You know a bike is going to be something special when a rider such as Jaroslav Kulhavy rides it in the super technical World Cup rounds and then rides it to victory at the incredibly tough Cape Epic. After watching the Cape Epic victory I was intrigued to see how the Specialized Epic WC would perform compared to the 29” hardtail I usually ride.
The World Cup edition geometry is different to the standard Epic frame, the rear end is around 10mm shorter which gives the bike sharper handling and also helps to lift the front wheel when needed. The head tube angle is also half a degree steeper and combined with the short rear end gives the bike very fast and precise steering allowing you to place it exactly where you need it in the most technical situations.
Specialized set the Epic bikes up with different tunes on the rear Brain shock, the World Cup bikes have the firmest tune they offer giving the bike its hardtail like climbing and acceleration characteristics. The Brain rear shock is a ride changing experience, you will never need to think “shall I lock-out?” as you near a climb. The shock senses rider and terrain inputs, opening and closing the valve to almost lock-out the rear end when it's not needed and seamlessly activates the shock when the terrain calls for it. The rear shock is very easy to set up with your shock pump, just calculate your bodyweight and kit in pounds then add 100psi to that number, sit on the bike in your riding position and press a valve on the shock and the sag is perfectly set to your weight.
The Rockshox Sid forks also have Specialized Brain internals to help tune the fork so it doesn’t react heavily to rider inputs, but is still responsive to terrain inputs, so again you do not need to lock the fork out when you start to ascend. When I had the front and rear shocks tuned to my likeness the climbing and descending of this bike was the best I have experienced. On technical rooty climbs I no longer had to pick my way through the roots and be in and out of the saddle. I was able to stay seated and keep the power going through the pedals with maximum traction, the same applied when I was up to speed on fast flat sections, like in the video below; I was able to keep powering on without having to be out of the saddle freewheeling.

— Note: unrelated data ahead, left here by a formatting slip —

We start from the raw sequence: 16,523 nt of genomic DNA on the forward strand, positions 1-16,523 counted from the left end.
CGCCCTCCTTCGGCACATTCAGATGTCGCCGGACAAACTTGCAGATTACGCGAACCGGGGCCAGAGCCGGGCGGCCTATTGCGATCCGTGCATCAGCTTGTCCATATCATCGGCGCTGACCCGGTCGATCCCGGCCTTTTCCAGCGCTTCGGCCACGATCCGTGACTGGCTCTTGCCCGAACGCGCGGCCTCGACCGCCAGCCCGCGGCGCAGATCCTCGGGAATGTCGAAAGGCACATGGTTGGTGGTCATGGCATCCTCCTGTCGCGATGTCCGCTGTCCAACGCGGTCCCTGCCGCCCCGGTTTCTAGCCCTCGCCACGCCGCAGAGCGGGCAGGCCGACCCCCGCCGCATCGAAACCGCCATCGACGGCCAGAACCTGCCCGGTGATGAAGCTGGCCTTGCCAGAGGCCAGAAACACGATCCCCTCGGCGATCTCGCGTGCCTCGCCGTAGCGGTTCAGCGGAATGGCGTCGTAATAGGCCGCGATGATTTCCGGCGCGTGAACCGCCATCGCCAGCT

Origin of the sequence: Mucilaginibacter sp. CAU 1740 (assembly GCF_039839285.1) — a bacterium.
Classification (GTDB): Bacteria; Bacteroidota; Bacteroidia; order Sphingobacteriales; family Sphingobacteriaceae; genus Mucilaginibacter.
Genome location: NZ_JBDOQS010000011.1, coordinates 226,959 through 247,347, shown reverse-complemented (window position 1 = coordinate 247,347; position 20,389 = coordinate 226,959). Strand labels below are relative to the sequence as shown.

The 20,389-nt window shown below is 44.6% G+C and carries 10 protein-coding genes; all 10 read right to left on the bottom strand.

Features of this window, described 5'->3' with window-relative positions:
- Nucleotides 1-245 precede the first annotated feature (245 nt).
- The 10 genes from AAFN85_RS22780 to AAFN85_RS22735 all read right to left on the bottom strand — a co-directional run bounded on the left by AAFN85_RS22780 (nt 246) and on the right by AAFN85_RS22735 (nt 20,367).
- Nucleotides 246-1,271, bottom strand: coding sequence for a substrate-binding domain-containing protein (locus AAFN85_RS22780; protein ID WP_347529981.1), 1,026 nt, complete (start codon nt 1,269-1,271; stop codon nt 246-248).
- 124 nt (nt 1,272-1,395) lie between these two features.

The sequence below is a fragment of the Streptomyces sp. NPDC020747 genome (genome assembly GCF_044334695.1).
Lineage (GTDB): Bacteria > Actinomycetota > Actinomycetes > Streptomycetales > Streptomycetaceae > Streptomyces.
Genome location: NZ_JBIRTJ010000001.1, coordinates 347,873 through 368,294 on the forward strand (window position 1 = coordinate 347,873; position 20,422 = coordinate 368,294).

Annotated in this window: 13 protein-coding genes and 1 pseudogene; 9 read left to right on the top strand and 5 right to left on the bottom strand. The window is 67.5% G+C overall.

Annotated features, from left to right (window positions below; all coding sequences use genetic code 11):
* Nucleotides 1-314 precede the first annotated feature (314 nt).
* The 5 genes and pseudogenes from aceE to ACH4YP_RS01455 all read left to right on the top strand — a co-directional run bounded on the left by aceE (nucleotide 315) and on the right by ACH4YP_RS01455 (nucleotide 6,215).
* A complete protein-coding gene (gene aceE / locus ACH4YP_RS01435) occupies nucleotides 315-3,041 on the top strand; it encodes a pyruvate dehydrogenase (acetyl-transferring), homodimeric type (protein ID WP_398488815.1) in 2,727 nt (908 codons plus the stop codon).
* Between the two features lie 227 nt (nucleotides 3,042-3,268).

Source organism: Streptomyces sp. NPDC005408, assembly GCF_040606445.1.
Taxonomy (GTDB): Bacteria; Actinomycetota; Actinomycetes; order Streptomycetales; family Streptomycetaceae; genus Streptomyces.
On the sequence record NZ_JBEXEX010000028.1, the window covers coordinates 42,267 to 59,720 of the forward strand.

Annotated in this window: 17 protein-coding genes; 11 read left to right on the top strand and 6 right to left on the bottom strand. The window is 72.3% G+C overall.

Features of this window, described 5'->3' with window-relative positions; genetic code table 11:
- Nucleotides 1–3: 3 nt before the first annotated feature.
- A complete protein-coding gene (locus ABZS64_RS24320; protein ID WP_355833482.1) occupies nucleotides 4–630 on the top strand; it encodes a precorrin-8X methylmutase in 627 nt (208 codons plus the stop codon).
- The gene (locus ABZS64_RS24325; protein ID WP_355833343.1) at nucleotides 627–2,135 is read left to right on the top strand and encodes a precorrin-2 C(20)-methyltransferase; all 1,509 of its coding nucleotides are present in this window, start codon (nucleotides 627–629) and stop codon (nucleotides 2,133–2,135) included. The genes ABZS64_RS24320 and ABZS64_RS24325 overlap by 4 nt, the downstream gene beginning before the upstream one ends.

The engineers at Specialized have managed to squeeze in dual bottle cage mounts even on the smallest frame sizes which is a big improvement over previous editions, this combined with the Specialized SWAT storage kit allows you to set this bike up for an all day solo epic adventure. Out of the box this bike is a race ready package, the only change I would make would be to remove the inner tubes and add some Stans tubeless sealant which would drop at least 200 grams of rotational weight but would also result in an even smoother, faster, puncture free ride.
The Epic is equipped with SRAM 1 x11 gearing with a 32T front chainring and a mighty impressive range of 10-42T on the cassette. No longer will you spin out on the flats or run out of gears or traction when riding up a 25% technical climb. These frames are only compatible with 1 front chainring but with a cassette like this I did not feel the need for any more gears at the top or bottom end, paired with the narrow wide toothed chainring dropped chains are also a thing of the past no matter how rough it gets.
If you are looking for a mountain bike that allows you to ride faster, for longer with less fatigue, without compromising on feel, handling or fun the Specialized Epic line up is worth some serious consideration. From a leisurely cross country ride to a lung burning 1 hour cross country race or a 24hr solo race this bike for me ticks all the boxes, so much so I have added one to my fleet!
On Board video
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